The world faces the nightmare possibility of fish-less oceans by 2050 unless fishing fleets are slashed and stocks allowed to recover, UN experts warned on Monday.
“If the various estimates we have received ... come true, then we are in the situation where 40 years down the line we, effectively, are out of fish,” Pavan Sukhdev, head of the UN Environment Programme’s (UNEP) green economy initiative, told journalists in New York.
A Green Economy report due later this year by UNEP and outside experts argues this disaster can be avoided if subsidies to fishing fleets are slashed and fish are given protected zones — ultimately resulting in a thriving industry.
The report, which was opened to preview on Monday, also assesses how surging global demand in other key areas including energy and fresh water can be met while preventing ecological destruction around the planet.
UNEP director Achim Steiner said the world was “drawing down to the very capital” on which it relies.
However, “our institutions, our governments are perfectly capable of changing course, as we have seen with the extraordinary uptake of interest. Around, I think it is almost 30 countries now have engaged with us directly, and there are many others revising the policies on the green economy,” he said.
Environmental experts are mindful of the failure in March to push through a worldwide ban on trade in bluefin tuna, one of the many species said to be headed for extinction.
Powerful lobbying from Japan and other tuna-consuming countries defeated the proposal at the CITES conference on endangered species in Doha.
But the UNEP’s warning on Monday was that tuna only symbolizes a much vaster catastrophe, threatening economic, as well as environmental upheaval.
One billion people, mostly from poorer countries, rely on fish as their main animal protein source, the UN says.
The Green Economy report estimates there are 35 million people fishing around the world on 20 million boats. About 170 million jobs depend directly or indirectly on the sector, bringing the total web of people financially linked to 520 million.
The UN says 30 percent of fish stocks have already collapsed, meaning they yield less than 10 percent of their former potential, while virtually all fisheries risk running out of commercially viable catches by 2050.
Currently only a quarter of fish stocks — mostly the cheaper, less desirable species — are considered to be in healthy numbers.
The main scourge, the UNEP report says, are government subsidies encouraging ever bigger fishing fleets chasing ever fewer fish, with little attempt made to allow the fish populations to recover.
The annual US$27 billion in government subsidies to fishing, is “perverse,” Sukhdev said.
MAKING A MOVE: Starting on Monday, short-term business travelers can apply for shorter quarantine periods, while transits of up to eight hours would be allowed The Central Epidemic Command Center (CECC) yesterday announced an easing of restrictions that would from Monday next week allow foreigners to visit or make a transit flight in Taiwan. A policy allowing short-term business travelers from countries with low or medium risks of COVID-19 infections to apply for shorter quarantine periods is also to resume that day. Minister of Health and Welfare Chen Shih-chung (陳時中), who heads the center, said that while the autumn-winter COVID-19 prevention program is to be extended after the end of this month, special conditions for foreign nationals to enter Taiwan would be restored from Monday. Foreign nationals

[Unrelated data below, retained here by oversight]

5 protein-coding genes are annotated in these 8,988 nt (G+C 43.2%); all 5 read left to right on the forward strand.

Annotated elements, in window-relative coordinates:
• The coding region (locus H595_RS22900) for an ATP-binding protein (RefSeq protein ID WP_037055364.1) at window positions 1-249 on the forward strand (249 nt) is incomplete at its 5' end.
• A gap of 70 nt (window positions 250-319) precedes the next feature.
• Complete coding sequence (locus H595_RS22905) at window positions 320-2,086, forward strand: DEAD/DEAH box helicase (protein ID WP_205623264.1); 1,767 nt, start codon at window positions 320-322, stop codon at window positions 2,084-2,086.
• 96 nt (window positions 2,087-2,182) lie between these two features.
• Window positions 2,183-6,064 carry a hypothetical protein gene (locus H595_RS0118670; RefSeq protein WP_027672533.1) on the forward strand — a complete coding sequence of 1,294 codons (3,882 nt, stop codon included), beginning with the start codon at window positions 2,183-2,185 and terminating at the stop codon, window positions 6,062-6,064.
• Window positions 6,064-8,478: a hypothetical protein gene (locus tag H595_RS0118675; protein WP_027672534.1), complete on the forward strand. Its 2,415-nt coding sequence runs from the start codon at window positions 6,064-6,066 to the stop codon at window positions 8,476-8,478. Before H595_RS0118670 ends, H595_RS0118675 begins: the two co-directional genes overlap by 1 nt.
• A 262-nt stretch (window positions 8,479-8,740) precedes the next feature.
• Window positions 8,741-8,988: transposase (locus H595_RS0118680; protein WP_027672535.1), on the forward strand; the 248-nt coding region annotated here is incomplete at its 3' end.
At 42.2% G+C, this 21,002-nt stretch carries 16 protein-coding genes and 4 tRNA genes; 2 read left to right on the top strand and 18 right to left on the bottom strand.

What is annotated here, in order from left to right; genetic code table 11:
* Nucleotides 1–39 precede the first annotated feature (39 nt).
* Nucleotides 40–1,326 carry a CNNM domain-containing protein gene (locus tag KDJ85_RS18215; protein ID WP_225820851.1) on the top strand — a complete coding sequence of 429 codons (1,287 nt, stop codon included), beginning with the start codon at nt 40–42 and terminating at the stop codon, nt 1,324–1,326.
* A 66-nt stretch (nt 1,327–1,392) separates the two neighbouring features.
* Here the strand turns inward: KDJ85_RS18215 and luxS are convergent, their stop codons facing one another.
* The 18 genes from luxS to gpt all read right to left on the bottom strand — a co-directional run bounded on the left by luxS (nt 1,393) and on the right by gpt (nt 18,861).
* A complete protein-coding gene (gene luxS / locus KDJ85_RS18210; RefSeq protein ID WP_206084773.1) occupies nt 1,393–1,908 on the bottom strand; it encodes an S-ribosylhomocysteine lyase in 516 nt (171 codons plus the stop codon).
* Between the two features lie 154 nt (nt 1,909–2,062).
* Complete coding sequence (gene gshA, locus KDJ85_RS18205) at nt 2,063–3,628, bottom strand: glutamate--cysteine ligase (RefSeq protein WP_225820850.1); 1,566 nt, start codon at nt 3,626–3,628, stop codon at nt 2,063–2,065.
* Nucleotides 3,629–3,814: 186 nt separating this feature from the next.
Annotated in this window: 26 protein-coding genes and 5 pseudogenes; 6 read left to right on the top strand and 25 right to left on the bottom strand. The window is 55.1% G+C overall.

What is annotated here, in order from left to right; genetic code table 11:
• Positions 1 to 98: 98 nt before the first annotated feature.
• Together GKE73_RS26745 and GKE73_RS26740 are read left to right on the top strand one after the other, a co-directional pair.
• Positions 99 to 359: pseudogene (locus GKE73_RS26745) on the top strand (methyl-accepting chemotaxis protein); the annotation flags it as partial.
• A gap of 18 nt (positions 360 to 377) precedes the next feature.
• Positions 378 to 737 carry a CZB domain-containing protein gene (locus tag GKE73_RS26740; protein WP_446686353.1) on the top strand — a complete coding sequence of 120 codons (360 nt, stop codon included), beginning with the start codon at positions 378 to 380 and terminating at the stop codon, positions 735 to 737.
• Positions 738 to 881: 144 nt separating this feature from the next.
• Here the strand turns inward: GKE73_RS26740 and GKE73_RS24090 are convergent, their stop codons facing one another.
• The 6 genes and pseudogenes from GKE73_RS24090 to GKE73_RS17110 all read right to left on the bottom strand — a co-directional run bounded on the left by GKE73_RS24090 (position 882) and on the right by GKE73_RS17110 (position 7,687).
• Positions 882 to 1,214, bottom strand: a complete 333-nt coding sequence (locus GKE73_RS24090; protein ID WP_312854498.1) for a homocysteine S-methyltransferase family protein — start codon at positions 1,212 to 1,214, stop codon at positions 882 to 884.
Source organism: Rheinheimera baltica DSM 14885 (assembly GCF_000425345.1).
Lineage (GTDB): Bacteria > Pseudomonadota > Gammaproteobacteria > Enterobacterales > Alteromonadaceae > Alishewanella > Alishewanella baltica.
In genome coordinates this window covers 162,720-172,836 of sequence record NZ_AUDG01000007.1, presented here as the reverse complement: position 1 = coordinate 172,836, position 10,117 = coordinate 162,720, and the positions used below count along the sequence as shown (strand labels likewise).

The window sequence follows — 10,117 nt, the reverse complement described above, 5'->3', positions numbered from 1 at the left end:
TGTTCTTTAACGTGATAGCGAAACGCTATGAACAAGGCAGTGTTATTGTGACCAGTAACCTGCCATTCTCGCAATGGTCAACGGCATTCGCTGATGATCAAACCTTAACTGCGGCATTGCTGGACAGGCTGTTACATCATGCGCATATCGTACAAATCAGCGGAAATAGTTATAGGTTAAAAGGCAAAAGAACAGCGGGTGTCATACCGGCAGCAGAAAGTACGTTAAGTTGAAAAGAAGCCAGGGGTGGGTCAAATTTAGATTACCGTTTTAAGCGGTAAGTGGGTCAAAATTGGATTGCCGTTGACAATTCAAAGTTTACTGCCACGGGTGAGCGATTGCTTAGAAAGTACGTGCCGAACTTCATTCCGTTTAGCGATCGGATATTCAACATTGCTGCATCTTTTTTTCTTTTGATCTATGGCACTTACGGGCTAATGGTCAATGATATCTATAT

‘UNFRIENDLY’: COA Minister Chen Chi-chung said that Beijing probably imposed the sanction because the pineapple production season is about to start in Taiwan More than 99 percent of pineapples sold to China passed inspections, the government said yesterday, after China earlier in the day abruptly suspended imports of pineapples from the nation, which Taipei called an “unfriendly” move. From Monday, China is to stop importing pineapples from Taiwan, the Chinese General Administration of Customs said. The regulation is a normal measure for ensuring biosafety, China’s Taiwan Affairs Office spokesman Ma Xiaoguang (馬曉光) said in a news release later yesterday. Since last year, Chinese customs officials have repeatedly seized pineapples imported from Taiwan that carried “perilous organisms,” Ma said. Were the organisms to spread in China, they would
Taiwanese netizens and politicians yesterday mocked a Chinese plan to build a transportation network linking Beijing and Taipei, calling it “science fiction” and “daydreaming.” Their comments were in reaction to the Chinese State Council’s release last week of its “Guidelines on the National Comprehensive Transportation Network Plan,” which include several proposed transportation links, with one map showing a line running from China’s Jingjinji Metropolitan Region (Beijing-Tianjin-Hebei) across the Taiwan Strait to Taipei. “This is the Chinese leadership daydreaming again of [fulfilling its] fantasy of extending China’s transportation network to Taiwan. I suggest people regard it as science fiction,” Democratic Progressive
‘ONE PERSON PER UNIT’: People undergoing home isolation cannot stay in a housing unit in which non-isolated people live, unless they have special approval Starting tomorrow, people under home isolation would be required to follow the “one person per housing unit” rule if in private housing, or stay at a quarantine hotel or centralized quarantine facility, the Central Epidemic Command Center (CECC) said yesterday. Minister of Health and Welfare Chen Shih-chung (陳時中), who heads the center, said the rules require people under home quarantine to be quarantined with one person per housing unit, or at a quarantine hotel or centralized quarantine facility. “Starting on March 1, individuals under home isolation will also be subject to the ‘one person per housing unit’ rule,” he said. “We